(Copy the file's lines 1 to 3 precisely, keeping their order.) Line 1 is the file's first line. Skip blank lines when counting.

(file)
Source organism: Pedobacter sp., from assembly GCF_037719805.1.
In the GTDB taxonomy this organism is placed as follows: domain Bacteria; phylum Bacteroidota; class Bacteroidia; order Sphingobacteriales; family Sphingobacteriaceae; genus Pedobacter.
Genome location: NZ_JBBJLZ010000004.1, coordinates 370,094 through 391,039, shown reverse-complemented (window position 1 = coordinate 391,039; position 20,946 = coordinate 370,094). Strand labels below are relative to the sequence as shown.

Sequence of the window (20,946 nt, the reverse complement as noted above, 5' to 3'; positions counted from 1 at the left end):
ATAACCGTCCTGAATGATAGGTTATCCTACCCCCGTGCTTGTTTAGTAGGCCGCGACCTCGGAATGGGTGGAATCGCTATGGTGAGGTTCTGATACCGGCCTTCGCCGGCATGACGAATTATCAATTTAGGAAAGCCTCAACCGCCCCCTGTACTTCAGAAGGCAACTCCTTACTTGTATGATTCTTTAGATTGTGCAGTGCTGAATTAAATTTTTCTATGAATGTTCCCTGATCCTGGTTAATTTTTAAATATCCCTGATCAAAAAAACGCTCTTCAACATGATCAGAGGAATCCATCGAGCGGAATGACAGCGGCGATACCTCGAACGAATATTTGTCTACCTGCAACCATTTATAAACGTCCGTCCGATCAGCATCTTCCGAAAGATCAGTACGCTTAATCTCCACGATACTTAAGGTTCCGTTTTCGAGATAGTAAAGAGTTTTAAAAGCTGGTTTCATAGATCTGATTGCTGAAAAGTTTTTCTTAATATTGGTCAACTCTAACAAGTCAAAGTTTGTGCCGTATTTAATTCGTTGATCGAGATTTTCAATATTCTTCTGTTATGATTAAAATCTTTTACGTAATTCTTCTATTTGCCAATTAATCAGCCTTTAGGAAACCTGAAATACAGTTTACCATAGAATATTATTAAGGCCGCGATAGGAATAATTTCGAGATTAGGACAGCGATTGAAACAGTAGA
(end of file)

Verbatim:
Source organism: Pedobacter sp., from assembly GCF_037719805.1.
In the GTDB taxonomy this organism is placed as follows: domain Bacteria; phylum Bacteroidota; class Bacteroidia; order Sphingobacteriales; family Sphingobacteriaceae; genus Pedobacter.
Genome location: NZ_JBBJLZ010000004.1, coordinates 370,094 through 391,039, shown reverse-complemented (window position 1 = coordinate 391,039; position 20,946 = coordinate 370,094). Strand labels below are relative to the sequence as shown.